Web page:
A 2014 IDF survey found that even as most Golan residents had some form of nearby bomb-shelter, only half of investment properties did and the majority of residents near the Lebanese border did not have a nearby bomb-shelter.
As a result of the gaps in bomb-shelter coverage, the National Emergency Authority (RACHEL) decided on June 23, 2015 to establish a special unit to increase the volume of bomb-shelters in the North. As of October 2015, the new unit still did not exist. In November 2015, the head of RACHEL told the comptroller that he was only acting-head and that forming the new unit would need to wait for a more permanent head of RACHEL to take over and appoint leaders of the new unit.
The head of RACHEL also published an operational plan for increasing the volume of bomb-shelters. The plan was due to be complete by the end of 2015, but by March 2016, it still had not started. The IDF and RACHEL responded in early 2016 that private citizens or the Education Ministry were primarily responsible for the issue. The comptroller said he disagreed and placed primary responsibility with the Defense Minister.
Shapira said it is unrealistic to expect all private citizens to have the funds to build their own private shelter-room at an approximate cost of NIS 100,000 when the median income is NIS 6,707 per month and the average income is NIS 9,317 per month.
In the Gaza corridor, the comptroller said that the Defense Ministry must outfit nursery schools with bomb-shelters so that parents of the children can work. In contrast, the Defense Ministry policy has been that many nursery schools should simply be closed during periods of rocket attacks, which would make building bomb-shelters unnecessary.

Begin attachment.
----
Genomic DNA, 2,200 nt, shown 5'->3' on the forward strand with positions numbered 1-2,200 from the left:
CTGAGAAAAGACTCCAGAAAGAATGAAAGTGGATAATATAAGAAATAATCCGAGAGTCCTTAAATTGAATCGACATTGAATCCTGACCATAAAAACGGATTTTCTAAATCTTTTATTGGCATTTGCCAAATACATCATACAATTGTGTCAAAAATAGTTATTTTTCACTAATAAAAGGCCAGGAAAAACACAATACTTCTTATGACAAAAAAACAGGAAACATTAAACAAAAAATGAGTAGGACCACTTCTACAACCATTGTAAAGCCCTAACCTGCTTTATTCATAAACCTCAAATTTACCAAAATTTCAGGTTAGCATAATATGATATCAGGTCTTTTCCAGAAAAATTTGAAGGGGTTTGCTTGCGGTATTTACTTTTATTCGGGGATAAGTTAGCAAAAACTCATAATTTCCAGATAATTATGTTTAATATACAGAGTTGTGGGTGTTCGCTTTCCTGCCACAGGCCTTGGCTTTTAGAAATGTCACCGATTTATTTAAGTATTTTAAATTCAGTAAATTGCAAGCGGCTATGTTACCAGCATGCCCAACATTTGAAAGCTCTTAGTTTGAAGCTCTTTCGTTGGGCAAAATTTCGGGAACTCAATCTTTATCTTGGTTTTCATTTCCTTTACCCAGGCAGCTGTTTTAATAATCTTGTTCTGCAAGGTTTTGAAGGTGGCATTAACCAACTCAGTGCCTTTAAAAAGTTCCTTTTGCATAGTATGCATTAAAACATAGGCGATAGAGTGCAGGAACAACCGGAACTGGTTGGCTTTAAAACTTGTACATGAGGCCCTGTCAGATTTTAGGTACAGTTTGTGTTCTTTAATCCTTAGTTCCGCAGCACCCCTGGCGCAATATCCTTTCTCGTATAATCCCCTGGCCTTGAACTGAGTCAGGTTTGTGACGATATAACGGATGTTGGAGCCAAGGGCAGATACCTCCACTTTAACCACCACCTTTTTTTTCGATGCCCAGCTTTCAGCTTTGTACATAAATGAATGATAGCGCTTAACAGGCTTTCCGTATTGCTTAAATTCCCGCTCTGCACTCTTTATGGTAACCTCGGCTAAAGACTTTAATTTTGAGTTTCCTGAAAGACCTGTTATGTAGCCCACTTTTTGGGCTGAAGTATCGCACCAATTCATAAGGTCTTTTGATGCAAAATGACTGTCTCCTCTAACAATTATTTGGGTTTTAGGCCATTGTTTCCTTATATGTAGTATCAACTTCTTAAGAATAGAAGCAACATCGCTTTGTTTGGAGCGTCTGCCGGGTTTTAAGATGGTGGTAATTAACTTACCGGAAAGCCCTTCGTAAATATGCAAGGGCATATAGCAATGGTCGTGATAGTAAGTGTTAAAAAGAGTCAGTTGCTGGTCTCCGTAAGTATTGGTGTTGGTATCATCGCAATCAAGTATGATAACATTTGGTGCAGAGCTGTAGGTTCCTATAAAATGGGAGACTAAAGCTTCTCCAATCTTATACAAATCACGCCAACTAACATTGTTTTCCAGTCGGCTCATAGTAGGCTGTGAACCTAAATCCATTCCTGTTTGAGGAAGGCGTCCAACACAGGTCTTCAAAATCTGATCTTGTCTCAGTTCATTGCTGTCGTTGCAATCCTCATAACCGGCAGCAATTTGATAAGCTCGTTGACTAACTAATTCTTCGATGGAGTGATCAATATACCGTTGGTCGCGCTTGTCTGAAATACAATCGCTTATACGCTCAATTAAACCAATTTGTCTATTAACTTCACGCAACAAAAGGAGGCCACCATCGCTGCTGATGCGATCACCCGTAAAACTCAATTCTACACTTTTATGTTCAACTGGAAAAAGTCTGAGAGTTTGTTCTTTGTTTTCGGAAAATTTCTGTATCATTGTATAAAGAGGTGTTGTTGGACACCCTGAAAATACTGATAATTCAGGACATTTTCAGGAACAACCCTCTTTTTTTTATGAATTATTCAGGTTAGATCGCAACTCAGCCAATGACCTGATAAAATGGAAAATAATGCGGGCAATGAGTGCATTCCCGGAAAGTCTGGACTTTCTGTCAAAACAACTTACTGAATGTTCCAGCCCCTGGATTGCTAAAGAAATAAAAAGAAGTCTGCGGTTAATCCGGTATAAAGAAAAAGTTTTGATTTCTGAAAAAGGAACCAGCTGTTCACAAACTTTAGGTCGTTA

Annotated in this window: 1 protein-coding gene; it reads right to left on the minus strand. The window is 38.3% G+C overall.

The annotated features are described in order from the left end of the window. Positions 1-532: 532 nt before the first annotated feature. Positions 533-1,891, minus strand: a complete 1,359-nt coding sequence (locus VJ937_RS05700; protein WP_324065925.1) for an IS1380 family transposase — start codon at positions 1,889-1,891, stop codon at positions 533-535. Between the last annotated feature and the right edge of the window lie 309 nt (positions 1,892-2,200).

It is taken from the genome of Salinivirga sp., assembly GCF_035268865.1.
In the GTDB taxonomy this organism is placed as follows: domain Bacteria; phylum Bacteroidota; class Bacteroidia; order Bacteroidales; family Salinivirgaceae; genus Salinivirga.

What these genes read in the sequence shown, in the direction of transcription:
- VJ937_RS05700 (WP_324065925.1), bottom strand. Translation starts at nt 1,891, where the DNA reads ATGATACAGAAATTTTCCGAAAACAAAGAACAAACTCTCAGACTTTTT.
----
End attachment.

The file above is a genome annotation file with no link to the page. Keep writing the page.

On the positive side, Shapira complimented the state on outfitting Gaza corridor communities within seven kilometers of the border with special shelter-rooms.
Besides having bomb-shelter protection once rockets start landing, the report said that the early-warning system in the Gaza corridor did not function adequately to give the residents the stated 15 seconds to get to a shelter which it was supposed to give them.
Shapira complimented the defense establishment for improving the speed of the early-warning system for parts of the border, but said that it has still failed to improve the speed of warnings for other parts of the border.
Similarly, the report criticized the North’s advance-warning systems for failing to sound any warning or to go-off fast enough when short-range rockets were fired on Israel.
Next, the report blasted the Finance Ministry and the Defense Ministry for allocating only 78% and 30% of the set NIS 60 million per year budget toward improving advance-warning systems.
Another practical issue that the comptroller flagged is that the Defense Ministry has complained that local authorities are not supplying them proper structures on which they can fit the advance-warning systems, slowing down the improvement process.
Additionally, the comptroller said that plans to evacuate up to 300,000 civilians living in border areas close to rocket threats have moved forward, but far too slowly.